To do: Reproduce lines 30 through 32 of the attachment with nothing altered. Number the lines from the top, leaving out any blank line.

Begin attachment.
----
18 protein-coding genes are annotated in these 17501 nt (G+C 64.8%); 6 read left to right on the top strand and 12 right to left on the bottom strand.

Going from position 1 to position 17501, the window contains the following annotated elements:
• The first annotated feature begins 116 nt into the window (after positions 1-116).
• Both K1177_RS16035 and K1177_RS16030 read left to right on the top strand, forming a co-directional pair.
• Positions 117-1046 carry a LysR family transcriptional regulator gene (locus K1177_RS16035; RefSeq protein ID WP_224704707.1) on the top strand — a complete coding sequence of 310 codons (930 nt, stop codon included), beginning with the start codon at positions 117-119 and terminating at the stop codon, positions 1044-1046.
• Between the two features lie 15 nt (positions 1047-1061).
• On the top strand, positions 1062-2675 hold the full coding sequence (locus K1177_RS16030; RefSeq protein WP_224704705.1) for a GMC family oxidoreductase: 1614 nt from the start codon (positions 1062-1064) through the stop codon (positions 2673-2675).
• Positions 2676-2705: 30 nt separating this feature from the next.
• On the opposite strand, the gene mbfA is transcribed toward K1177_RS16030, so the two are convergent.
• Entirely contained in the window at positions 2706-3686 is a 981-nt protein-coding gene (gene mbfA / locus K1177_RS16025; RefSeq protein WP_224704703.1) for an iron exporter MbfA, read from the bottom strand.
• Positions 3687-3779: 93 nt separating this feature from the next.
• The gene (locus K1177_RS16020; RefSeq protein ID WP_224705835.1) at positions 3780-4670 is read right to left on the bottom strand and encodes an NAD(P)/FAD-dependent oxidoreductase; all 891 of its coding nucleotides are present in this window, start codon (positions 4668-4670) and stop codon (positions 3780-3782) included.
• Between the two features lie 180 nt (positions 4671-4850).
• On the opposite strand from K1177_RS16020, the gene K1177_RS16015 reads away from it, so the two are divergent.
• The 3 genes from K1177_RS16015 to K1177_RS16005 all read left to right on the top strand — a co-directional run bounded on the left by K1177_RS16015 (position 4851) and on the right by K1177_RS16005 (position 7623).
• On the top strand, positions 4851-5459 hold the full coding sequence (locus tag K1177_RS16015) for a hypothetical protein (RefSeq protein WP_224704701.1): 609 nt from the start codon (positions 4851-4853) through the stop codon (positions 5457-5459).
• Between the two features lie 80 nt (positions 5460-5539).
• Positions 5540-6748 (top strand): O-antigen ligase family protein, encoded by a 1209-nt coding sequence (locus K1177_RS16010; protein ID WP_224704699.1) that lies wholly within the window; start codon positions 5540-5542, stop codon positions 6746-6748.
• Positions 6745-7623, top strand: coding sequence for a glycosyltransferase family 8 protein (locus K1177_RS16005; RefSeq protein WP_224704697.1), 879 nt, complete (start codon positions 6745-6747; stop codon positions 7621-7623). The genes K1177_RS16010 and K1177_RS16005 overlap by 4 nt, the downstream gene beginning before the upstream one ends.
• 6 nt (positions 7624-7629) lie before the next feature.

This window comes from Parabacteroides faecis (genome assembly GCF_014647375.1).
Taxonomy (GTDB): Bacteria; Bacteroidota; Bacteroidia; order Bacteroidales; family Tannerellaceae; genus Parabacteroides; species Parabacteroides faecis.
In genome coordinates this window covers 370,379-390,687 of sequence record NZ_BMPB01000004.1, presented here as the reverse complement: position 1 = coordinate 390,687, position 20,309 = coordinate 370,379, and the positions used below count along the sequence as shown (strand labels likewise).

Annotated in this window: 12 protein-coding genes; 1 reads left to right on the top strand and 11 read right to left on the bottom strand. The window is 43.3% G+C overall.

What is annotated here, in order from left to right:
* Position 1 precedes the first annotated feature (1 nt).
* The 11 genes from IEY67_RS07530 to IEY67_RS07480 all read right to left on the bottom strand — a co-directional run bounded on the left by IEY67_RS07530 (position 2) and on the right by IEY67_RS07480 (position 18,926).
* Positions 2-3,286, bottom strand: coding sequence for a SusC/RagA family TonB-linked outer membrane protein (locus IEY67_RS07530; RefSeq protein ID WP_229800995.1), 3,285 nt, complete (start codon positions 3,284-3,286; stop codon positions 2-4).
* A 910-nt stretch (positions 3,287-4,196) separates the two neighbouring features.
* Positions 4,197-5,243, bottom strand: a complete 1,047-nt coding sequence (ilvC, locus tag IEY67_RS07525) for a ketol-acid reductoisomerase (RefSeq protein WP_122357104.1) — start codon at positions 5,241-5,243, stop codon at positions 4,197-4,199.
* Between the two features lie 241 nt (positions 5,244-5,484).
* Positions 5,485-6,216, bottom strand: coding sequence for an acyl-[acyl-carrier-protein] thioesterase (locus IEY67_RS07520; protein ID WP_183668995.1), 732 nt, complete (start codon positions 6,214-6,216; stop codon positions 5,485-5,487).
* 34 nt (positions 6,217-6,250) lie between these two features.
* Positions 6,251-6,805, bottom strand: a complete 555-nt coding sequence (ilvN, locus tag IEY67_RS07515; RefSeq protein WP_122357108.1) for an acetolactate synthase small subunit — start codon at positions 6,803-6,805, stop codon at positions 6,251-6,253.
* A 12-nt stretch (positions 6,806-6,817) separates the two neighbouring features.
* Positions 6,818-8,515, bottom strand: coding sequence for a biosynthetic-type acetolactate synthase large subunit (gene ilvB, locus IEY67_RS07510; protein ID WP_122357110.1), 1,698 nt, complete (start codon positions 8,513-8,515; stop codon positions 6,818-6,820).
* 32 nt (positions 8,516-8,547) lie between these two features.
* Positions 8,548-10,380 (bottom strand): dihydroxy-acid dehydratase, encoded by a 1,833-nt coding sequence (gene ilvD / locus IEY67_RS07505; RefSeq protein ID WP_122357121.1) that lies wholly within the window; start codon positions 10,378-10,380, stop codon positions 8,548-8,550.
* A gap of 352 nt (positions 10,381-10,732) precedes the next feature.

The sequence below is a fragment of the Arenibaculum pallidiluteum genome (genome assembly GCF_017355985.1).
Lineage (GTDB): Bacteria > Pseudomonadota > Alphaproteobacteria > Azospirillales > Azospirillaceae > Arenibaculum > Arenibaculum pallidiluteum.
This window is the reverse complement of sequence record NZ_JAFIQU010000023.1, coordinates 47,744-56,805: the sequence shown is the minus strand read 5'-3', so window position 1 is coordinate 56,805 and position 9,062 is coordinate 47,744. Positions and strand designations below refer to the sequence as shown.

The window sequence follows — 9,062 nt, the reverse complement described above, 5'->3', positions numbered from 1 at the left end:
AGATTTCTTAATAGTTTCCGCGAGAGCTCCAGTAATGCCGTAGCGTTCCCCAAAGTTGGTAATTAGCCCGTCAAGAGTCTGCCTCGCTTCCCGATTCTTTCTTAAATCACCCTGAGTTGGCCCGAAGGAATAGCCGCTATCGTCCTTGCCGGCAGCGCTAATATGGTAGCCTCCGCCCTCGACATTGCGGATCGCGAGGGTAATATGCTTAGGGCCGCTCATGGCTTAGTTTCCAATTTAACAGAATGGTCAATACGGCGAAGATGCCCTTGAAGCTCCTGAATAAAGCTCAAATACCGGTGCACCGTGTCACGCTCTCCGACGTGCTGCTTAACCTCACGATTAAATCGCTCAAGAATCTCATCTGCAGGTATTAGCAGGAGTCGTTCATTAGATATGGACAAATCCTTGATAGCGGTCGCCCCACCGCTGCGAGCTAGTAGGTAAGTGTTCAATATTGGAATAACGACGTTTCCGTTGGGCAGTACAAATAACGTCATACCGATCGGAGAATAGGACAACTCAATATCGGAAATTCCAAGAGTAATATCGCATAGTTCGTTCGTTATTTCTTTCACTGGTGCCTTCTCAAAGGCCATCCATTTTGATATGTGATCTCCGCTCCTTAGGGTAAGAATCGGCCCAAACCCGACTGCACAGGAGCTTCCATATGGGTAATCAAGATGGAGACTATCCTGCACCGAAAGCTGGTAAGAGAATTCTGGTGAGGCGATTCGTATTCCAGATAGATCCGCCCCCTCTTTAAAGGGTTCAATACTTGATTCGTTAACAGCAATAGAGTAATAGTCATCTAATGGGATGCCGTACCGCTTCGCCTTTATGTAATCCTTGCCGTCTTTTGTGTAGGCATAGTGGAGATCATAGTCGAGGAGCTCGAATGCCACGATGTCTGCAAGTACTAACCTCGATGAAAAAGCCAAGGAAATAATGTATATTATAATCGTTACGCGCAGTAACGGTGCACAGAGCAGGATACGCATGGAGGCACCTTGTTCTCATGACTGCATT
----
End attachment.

* Positions 4,197-5,243, bottom strand: a complete 1,047-nt coding sequence (ilvC, locus tag IEY67_RS07525) for a ketol-acid reductoisomerase (RefSeq protein WP_122357104.1) — start codon at positions 5,241-5,243, stop codon at positions 4,197-4,199.
* Between the two features lie 241 nt (positions 5,244-5,484).
* Positions 5,485-6,216, bottom strand: coding sequence for an acyl-[acyl-carrier-protein] thioesterase (locus IEY67_RS07520; protein ID WP_183668995.1), 732 nt, complete (start codon positions 6,214-6,216; stop codon positions 5,485-5,487).